Short Story: Second Chances

Let’s make up a man. Let’s not give him a name. This keeps him faceless and detachable. Let’s make up a girl. Let’s name her Annie. This gives her an identity and attributes to her humanity.

It’s the late 1700s. People live in small villages for the most part and cell phones aren’t the greatest thing since sliced bread because they don’t exist, and for that matter neither does sliced bread. Our man, the one we made up, was walking home from his job keeping up horses. His odor and mood were both very foul and he wanted nothing more than to go home and eat and drink and fall asleep. On his way, he saw a blind boy feeling his way along the walls of the alley they were in and saw the panic in the boy’s face as he ran out of wall to guide himself along. The man did nothing though. In fact, he remained as quiet as he could so the boy didn’t sense him and ask for help. After all, the man really just wanted to get home. When the boy passed, the man continued toward his living quarters of which he was the sole inhabitant. On the way, in the village square, he saw that there was an event in the town hall. It appeared to be open to everyone so he decided to mosey in and see if he couldn’t score a hit of whiskey.

At first, the obnoxious music of a local ensemble almost drove him immediately out. Above the noise, he heard giddy town girls screaming, “Annie! Annie! Come dance with us, would you?” The girl to whom he assumed this was directed at looked up from a bench looking exhausted. The girls ran over to her and she tried to reason her way out of another dance, but ‘no’ is an optional part of any child’s vocabulary, and the girls currently weren’t adopting it. Meanwhile, our man leaned against the door with his arms folded watching this little exchange. He smirked, realizing that because of his heavy work schedule, he’d forgotten the delight girls brought him.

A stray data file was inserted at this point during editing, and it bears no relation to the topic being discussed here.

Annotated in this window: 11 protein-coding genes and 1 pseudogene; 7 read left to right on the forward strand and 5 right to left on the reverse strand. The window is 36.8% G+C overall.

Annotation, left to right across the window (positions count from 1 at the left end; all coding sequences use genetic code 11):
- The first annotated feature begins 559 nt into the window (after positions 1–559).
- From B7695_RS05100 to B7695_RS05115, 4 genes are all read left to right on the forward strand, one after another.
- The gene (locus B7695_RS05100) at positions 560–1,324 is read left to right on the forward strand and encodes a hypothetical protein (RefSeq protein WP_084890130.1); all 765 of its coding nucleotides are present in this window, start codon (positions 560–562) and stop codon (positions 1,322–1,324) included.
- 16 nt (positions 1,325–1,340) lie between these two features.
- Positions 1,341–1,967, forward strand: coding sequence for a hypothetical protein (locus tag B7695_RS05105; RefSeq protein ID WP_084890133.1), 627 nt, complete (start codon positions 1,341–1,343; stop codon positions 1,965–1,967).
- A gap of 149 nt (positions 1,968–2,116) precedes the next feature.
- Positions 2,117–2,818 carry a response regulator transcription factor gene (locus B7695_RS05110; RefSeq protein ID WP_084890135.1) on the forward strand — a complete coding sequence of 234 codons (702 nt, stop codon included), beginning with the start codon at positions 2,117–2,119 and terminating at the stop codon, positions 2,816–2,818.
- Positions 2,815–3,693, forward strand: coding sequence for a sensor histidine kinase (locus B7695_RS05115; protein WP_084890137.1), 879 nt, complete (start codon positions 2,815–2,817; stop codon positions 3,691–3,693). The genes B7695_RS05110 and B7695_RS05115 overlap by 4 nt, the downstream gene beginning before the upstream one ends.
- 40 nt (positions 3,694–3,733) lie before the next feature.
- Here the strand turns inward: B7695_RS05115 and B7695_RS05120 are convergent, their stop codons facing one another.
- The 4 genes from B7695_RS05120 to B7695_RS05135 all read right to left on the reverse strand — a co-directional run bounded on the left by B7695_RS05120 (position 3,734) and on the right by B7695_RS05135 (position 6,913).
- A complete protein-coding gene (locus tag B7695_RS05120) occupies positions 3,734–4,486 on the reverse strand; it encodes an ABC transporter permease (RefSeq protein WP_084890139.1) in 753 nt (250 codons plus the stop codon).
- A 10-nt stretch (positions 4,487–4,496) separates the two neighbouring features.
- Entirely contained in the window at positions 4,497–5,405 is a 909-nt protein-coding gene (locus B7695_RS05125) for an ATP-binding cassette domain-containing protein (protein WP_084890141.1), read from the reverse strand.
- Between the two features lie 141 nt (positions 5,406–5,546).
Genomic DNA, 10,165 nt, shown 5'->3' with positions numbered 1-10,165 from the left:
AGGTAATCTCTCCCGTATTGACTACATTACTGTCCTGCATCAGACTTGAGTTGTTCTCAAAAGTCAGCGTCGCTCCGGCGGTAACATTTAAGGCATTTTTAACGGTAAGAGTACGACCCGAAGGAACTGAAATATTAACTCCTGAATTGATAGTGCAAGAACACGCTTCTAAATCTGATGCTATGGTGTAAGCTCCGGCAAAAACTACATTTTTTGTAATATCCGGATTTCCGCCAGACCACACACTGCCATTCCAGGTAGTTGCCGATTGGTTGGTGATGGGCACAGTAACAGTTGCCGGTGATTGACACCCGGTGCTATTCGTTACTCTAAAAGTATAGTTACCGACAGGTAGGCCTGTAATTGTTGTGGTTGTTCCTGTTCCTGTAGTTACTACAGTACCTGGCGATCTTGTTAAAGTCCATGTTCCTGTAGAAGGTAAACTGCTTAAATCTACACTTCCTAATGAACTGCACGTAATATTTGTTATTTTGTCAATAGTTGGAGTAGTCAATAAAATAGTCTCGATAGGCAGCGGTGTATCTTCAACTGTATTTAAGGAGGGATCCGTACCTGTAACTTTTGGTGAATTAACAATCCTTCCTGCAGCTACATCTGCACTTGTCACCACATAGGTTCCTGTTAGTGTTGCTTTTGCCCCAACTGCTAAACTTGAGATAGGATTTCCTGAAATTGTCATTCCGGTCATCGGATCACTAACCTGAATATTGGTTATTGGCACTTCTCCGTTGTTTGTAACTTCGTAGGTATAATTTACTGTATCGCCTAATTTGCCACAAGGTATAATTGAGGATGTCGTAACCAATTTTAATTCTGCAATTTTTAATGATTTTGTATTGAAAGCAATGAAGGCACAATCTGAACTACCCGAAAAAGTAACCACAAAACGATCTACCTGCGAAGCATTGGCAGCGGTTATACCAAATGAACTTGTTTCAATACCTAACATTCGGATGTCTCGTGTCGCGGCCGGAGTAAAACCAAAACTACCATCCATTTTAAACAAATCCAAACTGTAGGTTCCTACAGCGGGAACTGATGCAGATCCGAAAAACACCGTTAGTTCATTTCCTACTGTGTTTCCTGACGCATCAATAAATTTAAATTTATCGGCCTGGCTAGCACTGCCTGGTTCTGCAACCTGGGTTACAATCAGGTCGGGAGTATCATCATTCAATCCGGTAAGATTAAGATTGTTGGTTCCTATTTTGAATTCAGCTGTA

Suddenly, the door our man was leaning against swung open, forcing him to trip into the dancing group. The much sought-after Annie saw him backing into himself, wondering what to do with his new environment. She smiled at him, not being bold enough to actually grab him for a dance, but instead using her wordless language to encourage him to make a move. The decision was easy for both; she’d had enough preteen-girl dance partners such that the appearance of a real partner cured her earlier fatigue, and the man needed to exert himself in something besides shoveling gifts from the horses. Their dance was awkward, but enjoyable, still she grew bored of him quickly and sat back down on her familiar bench. Having had his fix of cross-gender interaction for the day, he continued for home.